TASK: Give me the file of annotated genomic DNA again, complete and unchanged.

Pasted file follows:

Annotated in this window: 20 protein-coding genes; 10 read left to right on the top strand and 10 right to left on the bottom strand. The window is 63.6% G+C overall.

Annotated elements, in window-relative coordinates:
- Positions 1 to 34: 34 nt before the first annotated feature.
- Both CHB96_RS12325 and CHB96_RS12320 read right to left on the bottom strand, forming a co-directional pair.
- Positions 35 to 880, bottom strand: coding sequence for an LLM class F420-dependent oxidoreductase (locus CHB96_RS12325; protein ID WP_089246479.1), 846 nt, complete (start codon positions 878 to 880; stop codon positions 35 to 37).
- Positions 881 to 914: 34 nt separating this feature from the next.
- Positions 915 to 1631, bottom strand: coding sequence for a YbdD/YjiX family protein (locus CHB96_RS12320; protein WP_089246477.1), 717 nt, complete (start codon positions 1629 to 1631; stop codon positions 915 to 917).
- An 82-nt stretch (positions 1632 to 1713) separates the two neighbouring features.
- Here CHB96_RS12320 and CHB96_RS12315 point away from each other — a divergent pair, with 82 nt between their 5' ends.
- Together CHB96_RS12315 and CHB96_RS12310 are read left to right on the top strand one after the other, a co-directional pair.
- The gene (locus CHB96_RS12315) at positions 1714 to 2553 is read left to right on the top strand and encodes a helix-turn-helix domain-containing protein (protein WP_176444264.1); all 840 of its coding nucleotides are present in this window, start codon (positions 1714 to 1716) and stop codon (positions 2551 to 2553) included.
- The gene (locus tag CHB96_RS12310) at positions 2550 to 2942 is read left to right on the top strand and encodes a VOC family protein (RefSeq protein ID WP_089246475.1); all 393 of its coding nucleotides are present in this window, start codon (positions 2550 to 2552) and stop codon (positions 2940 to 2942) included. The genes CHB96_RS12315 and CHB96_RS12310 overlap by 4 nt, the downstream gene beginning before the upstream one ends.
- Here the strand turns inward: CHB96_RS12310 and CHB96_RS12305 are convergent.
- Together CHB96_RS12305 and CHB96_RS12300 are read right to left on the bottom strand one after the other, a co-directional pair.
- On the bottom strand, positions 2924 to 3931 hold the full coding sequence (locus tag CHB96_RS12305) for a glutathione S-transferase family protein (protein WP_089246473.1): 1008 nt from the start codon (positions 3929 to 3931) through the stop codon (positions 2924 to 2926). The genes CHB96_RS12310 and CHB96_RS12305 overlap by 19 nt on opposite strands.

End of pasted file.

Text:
Annotated in this window: 20 protein-coding genes; 10 read left to right on the top strand and 10 right to left on the bottom strand. The window is 63.6% G+C overall.

Annotated elements, in window-relative coordinates:
- Positions 1 to 34: 34 nt before the first annotated feature.
- Both CHB96_RS12325 and CHB96_RS12320 read right to left on the bottom strand, forming a co-directional pair.
- Positions 35 to 880, bottom strand: coding sequence for an LLM class F420-dependent oxidoreductase (locus CHB96_RS12325; protein ID WP_089246479.1), 846 nt, complete (start codon positions 878 to 880; stop codon positions 35 to 37).
- Positions 881 to 914: 34 nt separating this feature from the next.
- Positions 915 to 1631, bottom strand: coding sequence for a YbdD/YjiX family protein (locus CHB96_RS12320; protein WP_089246477.1), 717 nt, complete (start codon positions 1629 to 1631; stop codon positions 915 to 917).
- An 82-nt stretch (positions 1632 to 1713) separates the two neighbouring features.
- Here CHB96_RS12320 and CHB96_RS12315 point away from each other — a divergent pair, with 82 nt between their 5' ends.
- Together CHB96_RS12315 and CHB96_RS12310 are read left to right on the top strand one after the other, a co-directional pair.
- The gene (locus CHB96_RS12315) at positions 1714 to 2553 is read left to right on the top strand and encodes a helix-turn-helix domain-containing protein (protein WP_176444264.1); all 840 of its coding nucleotides are present in this window, start codon (positions 1714 to 1716) and stop codon (positions 2551 to 2553) included.
- The gene (locus tag CHB96_RS12310) at positions 2550 to 2942 is read left to right on the top strand and encodes a VOC family protein (RefSeq protein ID WP_089246475.1); all 393 of its coding nucleotides are present in this window, start codon (positions 2550 to 2552) and stop codon (positions 2940 to 2942) included. The genes CHB96_RS12315 and CHB96_RS12310 overlap by 4 nt, the downstream gene beginning before the upstream one ends.
- Here the strand turns inward: CHB96_RS12310 and CHB96_RS12305 are convergent.
- Together CHB96_RS12305 and CHB96_RS12300 are read right to left on the bottom strand one after the other, a co-directional pair.
- On the bottom strand, positions 2924 to 3931 hold the full coding sequence (locus tag CHB96_RS12305) for a glutathione S-transferase family protein (protein WP_089246473.1): 1008 nt from the start codon (positions 3929 to 3931) through the stop codon (positions 2924 to 2926). The genes CHB96_RS12310 and CHB96_RS12305 overlap by 19 nt on opposite strands.